I was featured in an article in The New York Times today. The point was that some people have actually felt more comfortable during the pandemic than with their lives before — a sentiment that applies, at least partially, to me.
My ability to control my environment and be close to my immediate family is what has made this time a sort of an island of peace for me. For me, travel is stressful. So is socializing at events and giving speeches. So is meeting clients in person, and perhaps misinterpreting some key element of body language.
I can do everything I need to do from my desk, including writing, editing, video meetings with clients, and video workshops. And when I’m done, I can immediately relax, because I’m in my own home.
Certainly, there are things I miss, including seeing friends and the family members I don’t live with, going out to eat, and going to movies and plays. And I won’t miss the masks. But I’m doing just fine now.
How my home office helps me cope
Katherine Taylor, the photographer for the Times, came to my house and photographed me at work. (I opened all the large windows open in my space, she kept her distance, she wore two masks, and I have been vaccinated. It was about 38 degrees Fahrenheit in my office when this photo was taken.)
Looking at her photo of my workspace, I recognized how I have set it up to connect me to things I need to feel safe, connected, and inspired.
(I moved my three-monitor setup to the conference table for the photo — I’m normally facing out the window that you see behind me.)
The most important element for me are the windows. I look out onto my green front yard; my view includes not just lots of trees but neighbors, my front walk, and a flowering crabapple that attracts a variety of birds and squirrels. Earlier this week, I even saw a red fox. Being able to look at things in the distance is essential — focusing close in and then far away is good for your eyes, your brain, and your ability to be inspired.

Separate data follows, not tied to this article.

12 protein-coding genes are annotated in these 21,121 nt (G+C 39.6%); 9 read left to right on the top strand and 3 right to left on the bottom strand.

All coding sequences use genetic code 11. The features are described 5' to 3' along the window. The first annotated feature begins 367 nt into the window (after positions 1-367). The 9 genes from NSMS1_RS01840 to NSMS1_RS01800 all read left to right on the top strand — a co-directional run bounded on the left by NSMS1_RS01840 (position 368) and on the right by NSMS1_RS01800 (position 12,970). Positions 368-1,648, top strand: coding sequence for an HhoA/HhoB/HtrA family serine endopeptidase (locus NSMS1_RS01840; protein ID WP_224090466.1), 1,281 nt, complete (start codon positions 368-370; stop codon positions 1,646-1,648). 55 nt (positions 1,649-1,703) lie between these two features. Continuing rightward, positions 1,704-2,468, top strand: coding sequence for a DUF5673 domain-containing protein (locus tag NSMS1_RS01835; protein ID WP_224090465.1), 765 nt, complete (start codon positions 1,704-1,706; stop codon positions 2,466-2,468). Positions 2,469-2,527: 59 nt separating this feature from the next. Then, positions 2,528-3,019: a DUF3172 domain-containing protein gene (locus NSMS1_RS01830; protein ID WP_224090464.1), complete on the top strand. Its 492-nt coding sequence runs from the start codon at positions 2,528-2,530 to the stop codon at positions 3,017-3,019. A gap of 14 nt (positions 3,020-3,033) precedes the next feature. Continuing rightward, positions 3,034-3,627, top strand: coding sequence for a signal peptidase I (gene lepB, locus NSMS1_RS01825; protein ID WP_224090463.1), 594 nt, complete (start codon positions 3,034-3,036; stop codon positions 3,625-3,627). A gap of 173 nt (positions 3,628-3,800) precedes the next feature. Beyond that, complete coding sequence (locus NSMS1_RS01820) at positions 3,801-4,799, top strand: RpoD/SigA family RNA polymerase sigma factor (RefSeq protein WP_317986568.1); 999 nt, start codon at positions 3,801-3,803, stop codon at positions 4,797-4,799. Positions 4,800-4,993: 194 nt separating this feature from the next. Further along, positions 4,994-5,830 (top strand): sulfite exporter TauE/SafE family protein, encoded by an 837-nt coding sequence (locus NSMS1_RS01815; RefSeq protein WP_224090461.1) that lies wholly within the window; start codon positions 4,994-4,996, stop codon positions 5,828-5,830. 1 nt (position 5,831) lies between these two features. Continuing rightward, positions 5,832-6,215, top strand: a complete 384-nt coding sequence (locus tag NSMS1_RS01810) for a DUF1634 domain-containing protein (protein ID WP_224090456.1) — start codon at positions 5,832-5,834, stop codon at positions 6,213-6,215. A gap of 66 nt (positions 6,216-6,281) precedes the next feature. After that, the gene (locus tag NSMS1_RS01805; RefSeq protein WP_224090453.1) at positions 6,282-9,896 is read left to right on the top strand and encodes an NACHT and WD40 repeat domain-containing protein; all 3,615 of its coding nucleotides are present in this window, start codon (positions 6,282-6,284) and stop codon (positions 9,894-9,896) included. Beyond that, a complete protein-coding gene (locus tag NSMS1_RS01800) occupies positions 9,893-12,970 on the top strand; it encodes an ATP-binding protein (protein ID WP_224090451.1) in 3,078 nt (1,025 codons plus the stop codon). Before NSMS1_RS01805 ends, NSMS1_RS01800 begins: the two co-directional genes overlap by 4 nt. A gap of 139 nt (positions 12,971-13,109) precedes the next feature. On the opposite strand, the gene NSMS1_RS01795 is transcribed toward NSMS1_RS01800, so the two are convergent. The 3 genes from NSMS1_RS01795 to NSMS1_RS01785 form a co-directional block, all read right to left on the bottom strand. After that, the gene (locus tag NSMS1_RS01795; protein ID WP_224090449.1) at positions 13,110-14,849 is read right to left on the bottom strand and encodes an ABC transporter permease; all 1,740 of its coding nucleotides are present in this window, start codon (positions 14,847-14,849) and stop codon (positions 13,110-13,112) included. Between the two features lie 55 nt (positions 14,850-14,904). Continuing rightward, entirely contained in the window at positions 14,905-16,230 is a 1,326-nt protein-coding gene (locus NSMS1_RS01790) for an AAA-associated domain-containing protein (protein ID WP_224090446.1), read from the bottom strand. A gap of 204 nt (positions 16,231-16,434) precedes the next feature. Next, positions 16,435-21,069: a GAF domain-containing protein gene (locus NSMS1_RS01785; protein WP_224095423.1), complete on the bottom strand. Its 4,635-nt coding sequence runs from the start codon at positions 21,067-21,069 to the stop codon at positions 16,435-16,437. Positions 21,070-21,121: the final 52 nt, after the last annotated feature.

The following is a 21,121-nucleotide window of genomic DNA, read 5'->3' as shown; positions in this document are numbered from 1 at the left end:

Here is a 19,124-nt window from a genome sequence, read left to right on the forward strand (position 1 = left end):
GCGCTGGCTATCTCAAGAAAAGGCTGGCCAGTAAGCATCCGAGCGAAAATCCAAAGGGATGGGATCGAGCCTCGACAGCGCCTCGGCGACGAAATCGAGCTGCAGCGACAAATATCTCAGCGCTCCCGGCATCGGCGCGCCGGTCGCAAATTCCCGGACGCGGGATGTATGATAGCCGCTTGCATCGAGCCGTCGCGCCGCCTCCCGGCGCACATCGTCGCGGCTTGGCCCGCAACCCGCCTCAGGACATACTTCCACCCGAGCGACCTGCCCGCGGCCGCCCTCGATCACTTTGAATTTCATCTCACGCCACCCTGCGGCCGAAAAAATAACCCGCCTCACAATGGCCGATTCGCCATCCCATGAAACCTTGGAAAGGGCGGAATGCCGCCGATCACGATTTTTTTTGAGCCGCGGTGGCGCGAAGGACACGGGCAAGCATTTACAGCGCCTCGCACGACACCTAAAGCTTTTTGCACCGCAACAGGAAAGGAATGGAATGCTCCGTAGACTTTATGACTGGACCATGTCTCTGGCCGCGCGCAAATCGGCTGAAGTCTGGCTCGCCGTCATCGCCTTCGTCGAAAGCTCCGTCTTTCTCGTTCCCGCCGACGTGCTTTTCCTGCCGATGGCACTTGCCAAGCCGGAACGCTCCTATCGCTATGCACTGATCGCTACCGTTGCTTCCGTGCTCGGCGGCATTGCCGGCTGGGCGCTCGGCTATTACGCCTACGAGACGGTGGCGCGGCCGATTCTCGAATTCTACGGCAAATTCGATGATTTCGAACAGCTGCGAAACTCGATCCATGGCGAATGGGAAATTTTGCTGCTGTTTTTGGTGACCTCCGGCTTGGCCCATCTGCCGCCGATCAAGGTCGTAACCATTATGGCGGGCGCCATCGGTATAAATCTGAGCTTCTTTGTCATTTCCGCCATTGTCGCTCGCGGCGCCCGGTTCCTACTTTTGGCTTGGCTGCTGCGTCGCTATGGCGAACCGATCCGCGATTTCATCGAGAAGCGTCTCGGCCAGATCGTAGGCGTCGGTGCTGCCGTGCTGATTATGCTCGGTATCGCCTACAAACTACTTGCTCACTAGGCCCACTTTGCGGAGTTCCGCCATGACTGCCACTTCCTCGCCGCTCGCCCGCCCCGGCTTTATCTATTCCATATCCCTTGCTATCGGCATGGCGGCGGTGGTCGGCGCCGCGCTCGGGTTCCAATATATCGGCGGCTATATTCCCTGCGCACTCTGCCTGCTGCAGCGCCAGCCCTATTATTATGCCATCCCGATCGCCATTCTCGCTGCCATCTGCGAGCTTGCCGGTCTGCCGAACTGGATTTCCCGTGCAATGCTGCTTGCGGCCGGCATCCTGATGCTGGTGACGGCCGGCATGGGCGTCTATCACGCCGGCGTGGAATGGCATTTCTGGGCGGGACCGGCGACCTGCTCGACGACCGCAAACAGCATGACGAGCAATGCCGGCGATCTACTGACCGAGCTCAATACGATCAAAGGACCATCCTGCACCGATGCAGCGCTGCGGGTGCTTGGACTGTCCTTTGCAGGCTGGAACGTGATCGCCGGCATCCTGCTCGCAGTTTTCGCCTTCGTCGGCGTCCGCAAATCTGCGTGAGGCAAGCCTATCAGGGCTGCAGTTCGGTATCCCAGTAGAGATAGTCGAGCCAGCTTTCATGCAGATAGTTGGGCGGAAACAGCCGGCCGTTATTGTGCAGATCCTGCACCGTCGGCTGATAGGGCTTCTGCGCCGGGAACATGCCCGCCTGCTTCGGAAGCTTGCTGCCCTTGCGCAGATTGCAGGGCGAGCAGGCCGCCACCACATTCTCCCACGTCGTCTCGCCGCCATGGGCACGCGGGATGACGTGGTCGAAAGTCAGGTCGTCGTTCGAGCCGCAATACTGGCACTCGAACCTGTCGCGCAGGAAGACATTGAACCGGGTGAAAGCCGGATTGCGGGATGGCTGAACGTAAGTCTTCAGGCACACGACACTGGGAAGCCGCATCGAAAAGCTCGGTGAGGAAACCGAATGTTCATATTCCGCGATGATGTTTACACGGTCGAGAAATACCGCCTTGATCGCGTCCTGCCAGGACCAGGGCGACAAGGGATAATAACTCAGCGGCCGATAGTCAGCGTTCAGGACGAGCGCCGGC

I’d like to point out a few of the things I surround myself with to extend that inspiration. In addition to the the three big screens — which are necessary for someone like me with vision problems — I have a custom-built L-shaped wood desk with acres of space, mounted at an ergonomic height.
Many of the other items you see in Taylor’s photo are important to me. On the sill behind my monitors are two sets of books: the ones on the right I wrote, and the ones on the left I edited or helped with. I often grab one for quick reference, but even when they are just sitting there, they validate my existence and my work.
That little drawing is from my son, and is one of a number of things on that pillar that mean something to me, including the cover graphic of Writing Without Bullshit and the first $2 I made from consulting on my own, thanks to Rachel Happe of Community Roundtable. (She sent a check for $1498 along with that $2 bill, because she knew what it would mean to me.)
Everything in these frames is meaningful to me: a photo of my grandmother as a child, of me with my kids when they were very young, and keepsakes including tickets from a show Charlene and I went to in New York to celebrate Groundswell, my rider card from a charity ride from Boston to New York, and a postcard photo of my wife and her sister on the beach in Maine when we were all much younger.
A little further away are calendars including one with wildlife photos that my friend took, and a whole shelf of books my friends wrote.
Finally, when I’m on Zoom, the image behind me includes a couple posters mounted high on the wall behind me, including the original Groundswell poster that I persuaded our publisher Harvard Business Press to give me when they were done hanging it in their offices.
Those stuffed animals on the bookshelf behind me also mean something — I got them when presenting to MTV Networks. And that bookshelf has every book and manual I’ve ever published in the last 40 years. Even the file cabinets were culled from the auction sale at Software Arts, my first real job.
I hadn’t realized until I saw that photo from the Times just how much I’ve set up my office to make me feel confident and connected and to remember how I got here. My friends and my past are there with me, even if they don’t know it.
How’s your workspace? What do you keep close to remind you who you are? Do you need a cocoon like this, or do have some other way to keep yourself sane? I’d love to hear.